Incorporating all the experiences of the Posh Isolation co-founder, from his early noise solo releases to the works with Lust For Youth, Isa is probably the most accomplished and layered Croatian Amor album to date, a challenging work, able to bring into avant-garde the immediacy and accessibility of pop compositions and to bring into pop the subtlety and complexity which is typical of experimental music. Most importantly, is a wonderful, emotional listening experience, so fast and enigmatic that will inevitably bind you to a series of multiple “plays”.
By Michele Sinatti
Gossiwor – Domestic Saga
Album: Domestic Saga
Label: 5 GATE TEMPLE
Picture this: you’re going on a countryside holiday, to detach from the city chaos and bustle and enjoy vast landscapes of farmed fields, greenery, car rides in narrow roads passing through small, rural villages. It’s a bucolic idyll, at least until something starts going wrong. Not wrong, actually, but rather weirdly. Something mysterious, at once fascinating and unsettling. You feel it, you see it. It may be the creepy atmosphere of that village which seems to be haunted by some ancestral secrets buried deep; or the unexpected combination of light and shapes that projects shadows somehow menacing; it may be the calls and cries of unidentified animals in the woods, perhaps the bark of some monster; it’s also the road along which you’re driving that suddenly ends in a swampy dirt, which in turns brings you to a remote ghost town where ancient ruins have been reclaimed by nature; it may be the sun setting hours earlier than expected and not rising for the next two days; a farm where animals drink whiskey and play card games; a lush vegetation except that the trees, the shrubs and the grass get covered by mold and worms as long as you get closer to them; it’s when you hear children singing lullabies all around you, but actually you’re the only person within tons of kilometers; perhaps it’s when you come back to visit the country house you used to spend your childhood holidays in, and it feels both familiar and unknown.
This is what this record sounds like, or at least these are some of the images that are coming to my mind as I’m repeatedly listening and trying to find a way to convey what I’m feeling. With only three suite-like tracks on it, Domestic saga finds Gossiwor (the collaborative project of and John T.Gast & MC Boli) giving form to an alternate, parallel world in which everything shimmers in a weird light. Don’t waste time asking yourself if it’s folk, ambient, experimental, or whatever. Just listen to it and be ready to feel beautifully uncomfortable.
By Lorenzo Montefinese
Mang – Ritual
Label: Genome 6.66 Mbp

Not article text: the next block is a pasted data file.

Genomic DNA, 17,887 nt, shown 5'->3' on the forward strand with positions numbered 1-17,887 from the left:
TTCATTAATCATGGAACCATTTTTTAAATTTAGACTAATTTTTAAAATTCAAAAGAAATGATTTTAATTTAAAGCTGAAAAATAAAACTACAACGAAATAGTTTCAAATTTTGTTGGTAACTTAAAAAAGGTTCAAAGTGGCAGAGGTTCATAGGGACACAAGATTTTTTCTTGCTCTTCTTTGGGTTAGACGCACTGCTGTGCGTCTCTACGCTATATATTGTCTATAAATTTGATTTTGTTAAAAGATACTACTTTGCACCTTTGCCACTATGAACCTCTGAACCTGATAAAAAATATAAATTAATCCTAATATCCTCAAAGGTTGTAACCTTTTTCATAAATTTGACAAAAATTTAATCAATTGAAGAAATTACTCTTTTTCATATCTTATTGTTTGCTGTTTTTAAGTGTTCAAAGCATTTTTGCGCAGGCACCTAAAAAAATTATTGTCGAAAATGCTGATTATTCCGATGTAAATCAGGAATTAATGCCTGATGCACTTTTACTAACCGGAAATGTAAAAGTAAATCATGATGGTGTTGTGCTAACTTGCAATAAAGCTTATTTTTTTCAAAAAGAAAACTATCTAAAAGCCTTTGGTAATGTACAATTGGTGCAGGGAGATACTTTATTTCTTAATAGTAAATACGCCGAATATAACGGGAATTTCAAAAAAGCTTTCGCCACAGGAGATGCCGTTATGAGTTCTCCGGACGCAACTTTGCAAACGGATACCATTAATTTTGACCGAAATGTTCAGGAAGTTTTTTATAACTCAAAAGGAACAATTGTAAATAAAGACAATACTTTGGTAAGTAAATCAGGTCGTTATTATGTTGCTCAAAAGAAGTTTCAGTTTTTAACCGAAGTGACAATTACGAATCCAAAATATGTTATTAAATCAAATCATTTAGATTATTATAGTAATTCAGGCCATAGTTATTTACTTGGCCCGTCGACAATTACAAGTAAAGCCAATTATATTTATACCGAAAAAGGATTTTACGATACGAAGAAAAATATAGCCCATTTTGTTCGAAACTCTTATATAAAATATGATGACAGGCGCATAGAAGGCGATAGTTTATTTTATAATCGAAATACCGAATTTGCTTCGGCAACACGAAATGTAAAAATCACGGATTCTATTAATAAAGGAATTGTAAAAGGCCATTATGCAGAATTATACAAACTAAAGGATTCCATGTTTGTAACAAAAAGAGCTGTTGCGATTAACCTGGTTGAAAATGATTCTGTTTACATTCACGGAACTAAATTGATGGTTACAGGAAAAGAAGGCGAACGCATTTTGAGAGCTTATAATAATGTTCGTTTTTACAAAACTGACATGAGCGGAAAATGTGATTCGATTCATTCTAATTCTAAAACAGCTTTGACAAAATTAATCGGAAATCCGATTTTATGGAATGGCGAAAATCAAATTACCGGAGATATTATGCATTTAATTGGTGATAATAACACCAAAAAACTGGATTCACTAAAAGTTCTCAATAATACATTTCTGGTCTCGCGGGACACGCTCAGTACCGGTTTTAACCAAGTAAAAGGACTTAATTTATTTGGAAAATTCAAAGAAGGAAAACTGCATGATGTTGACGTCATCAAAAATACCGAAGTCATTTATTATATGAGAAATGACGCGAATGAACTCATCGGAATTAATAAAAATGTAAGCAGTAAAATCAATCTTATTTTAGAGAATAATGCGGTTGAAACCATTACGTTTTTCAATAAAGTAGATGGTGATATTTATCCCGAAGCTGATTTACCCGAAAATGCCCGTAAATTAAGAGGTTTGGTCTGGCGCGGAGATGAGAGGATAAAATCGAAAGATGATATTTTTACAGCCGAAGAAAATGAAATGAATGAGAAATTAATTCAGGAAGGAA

Okay, I’ll be honest, when I played Dante’s Inferno on my PS3 I didn’t like it that much. Maybe it’s because I’m an Italian jerk who was forced to study the Comedia for more than I’d like to admit, but the idea of using the Sommo Poeta, armed with the Grim f*cking Reaper’s scythe, to slay my way through Hell and kill Lucifer to save Beatrice never worked for me (but I loved the gruesome level design). But now that I’ve listened to Ritual, the latest, Dante’s Inferno-inspired fatigue by the UK based producer known as Mang, I have the urge to plug-in my PS3 and play the game again.
Featuring audio samples from the game’s most important cutscenes, this four-track EP travels through the purification ritual Dante goes through during is journey in Hell, in a raving and claustrophobic crescendo that finds a little peace only with “Love’s Promise”, the slow trance, closing track and the only luminous moment of this work. However, Mang’s cutting-edge production and brilliant use of samples (it reaches the Burial-tier more than a few times), might easily make you wish to stay in Hell.
“Wrathful” and “Never Enough”, the central and darkest pieces of the album, respectively a savage neo-gabber track and a vicious UK bass jam, are in fact so good, that when you get to the end of the EP, you will manically start it back from the beginning just to enjoy more of the brutal energy that pervades these two excellent bangers.
Never in my life I’ve loved to be sinful than when I’m listening to Ritual, a work that is as fast as it is good, with a strong internal narrative, supported by excellent smooth transitions between tempos and atmospheres, track after track.
I need a Mang full-length in my life right now.
By Michel Sinatti
Jay Mitta – Tatizo Pesa
Artist: Jay Mitta
Album: Tatizo Pesa
Label: Nyege Nyege Tapes
Singeli is a frenetic club music genre that has taken Tanzania by storm during the last 15 years, characterized by insanely high BPMs and, often, frantic MCing. The staple of Sisso Studios, one of the main electronic music collective in Dar Es Salaam, Jay Mitta has developed his own personal take on Singeli.
In Tatizo Pesa, the Tanzanian producer takes the main features of the genre to their extremes. The pounding beat and groovy percussions are the leitmotiv of the whole album, while the synths (drawing on various genres, from trance to electro) create infectious melodies and soundscapes.
The album’s compositions are almost all just instrumental, except for the title track, which features vocals by Dogo Janja, a young (14 years old) rising star in the Tanzanian MCing scene that ignites Jay Mitta’s mental production with his hypnotizing flow and a piercing vocal timbre.